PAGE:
Intercepts

The NT ceiling. My WesPac mobile unit reports that the Navy DMS Tactical Pilot on the USS Blue Ridge command ship of the 7th Fleet has run into a Windows NT reality that could crimp the style of IT-21 power users. NT servers currently can't handle anything above 16G of stored files - a real problem for the ship's computer users who routinely send and receive e-mail files with attachments in the 250M range. Besides the usual promised fix in the next release Patrick Arnold the Microsoft rep on the Blue Ridge suggested users limit their to files to 80M. Maybe they could just keep installing servers a solution the hardware guys would love.[

]* Go green. That's the heart of the message that Army Brig. Gen. Robert Nabors commander of the 5th Signal Command delivered at last week's AFCEA TechNet '97 conference for deployed forces looking to quickly install comms in austere environments. The 5th Signal installed and still oversees operation of the comms in Bosnia now handled mostly by Sprint through a commercial contract.[

]But while the 5th Signal has managed to get tactical Army comms using big green boxes and dishes up and running in real-world deployments in as little as four hours Nabors said Sprint took 150 days - about double the estimated time - to install its commercial network in Hungary and Bosnia. This sounds like a lesson learned that the outsourcing fanatics should take a close look at.[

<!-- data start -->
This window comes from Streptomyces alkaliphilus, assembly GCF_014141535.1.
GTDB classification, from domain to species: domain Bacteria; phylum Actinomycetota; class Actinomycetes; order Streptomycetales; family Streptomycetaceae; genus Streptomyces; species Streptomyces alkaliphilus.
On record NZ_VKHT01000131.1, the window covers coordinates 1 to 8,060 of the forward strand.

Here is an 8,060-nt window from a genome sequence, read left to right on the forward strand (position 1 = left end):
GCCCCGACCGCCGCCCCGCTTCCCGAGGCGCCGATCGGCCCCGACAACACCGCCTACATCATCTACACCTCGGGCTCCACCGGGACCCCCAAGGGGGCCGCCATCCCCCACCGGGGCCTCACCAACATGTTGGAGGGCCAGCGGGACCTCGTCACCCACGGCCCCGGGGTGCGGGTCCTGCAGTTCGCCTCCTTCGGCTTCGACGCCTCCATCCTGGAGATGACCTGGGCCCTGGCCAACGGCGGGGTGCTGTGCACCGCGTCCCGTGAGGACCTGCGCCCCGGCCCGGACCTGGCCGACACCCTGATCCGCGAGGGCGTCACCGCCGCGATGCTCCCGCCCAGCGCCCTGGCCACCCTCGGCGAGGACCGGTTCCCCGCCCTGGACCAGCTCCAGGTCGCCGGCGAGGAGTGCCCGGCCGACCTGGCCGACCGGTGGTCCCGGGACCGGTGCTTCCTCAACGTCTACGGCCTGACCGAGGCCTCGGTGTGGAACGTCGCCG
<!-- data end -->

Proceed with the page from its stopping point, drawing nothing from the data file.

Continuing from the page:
] * Phone home sailor. From almost anywhere thanks to a sweetheart of a deal that Navy Exchange boss Rear Adm. Paul Soderberg struck with AT&T to extend pay-phone service to all deployed ships. The new deal cuts the cost of an at-sea phone call from $6 a minute to about $1 a minute although at these rates AT&T Government honcho Dick Lombardi probably will not be sending those famed AT&T $100 checks to any deployed sailors.[

] The USS Nimitz Battle Group and the USS Peleliu Amphibious Readiness Group will be the first to receive the less expensive phone service. Plans call for all Navy ships to have phone service within the next five years.[

]* AFCEA TechNet notes. Vice Adm. Arthur Cebrowski as usual wins the award for the most cerebral presentation: an 8 a.m. mind-testing presentation that was long on philosophy and intellectual insights and reminded The Interceptor of a Fordham University class on Thomistic philosophy that convened thrice weekly at a similar uncivilized hour of the day.[

]Honeywell/Racal had the best come-on: a raffle for a 1994 bottle of Robert Mondavi Cabernet Sauvignon with a ticket proffered to anyone willing to listen to a pitch for airborne satcom.[

]The new crisply designed MCI booth does not win for its design (that goes to the NIMA booth) but rather in an even more exalted category: thickest carpet at the show. Does this mean Jerry Edgerton and the troops over at MCI Government have started going soft?

Featured

  • Defense
    Ryan D. McCarthy being sworn in as Army Secretary Oct. 10, 2019. (Photo credit: Sgt. Dana Clarke/U.S. Army)

    Army wants to spend nearly $1B on cloud, data by 2025

    Army Secretary Ryan McCarthy said lack of funding or a potential delay in the JEDI cloud bid "strikes to the heart of our concern."

  • Congress
    Rep. Jim Langevin (D-R.I.) at the Hack the Capitol conference Sept. 20, 2018

    Jim Langevin's view from the Hill

    As chairman of of the Intelligence and Emerging Threats and Capabilities subcommittee of the House Armed Services Committe and a member of the House Homeland Security Committee, Rhode Island Democrat Jim Langevin is one of the most influential voices on cybersecurity in Congress.

Stay Connected

FCW INSIDER

Sign up for our newsletter.

I agree to this site's Privacy Policy.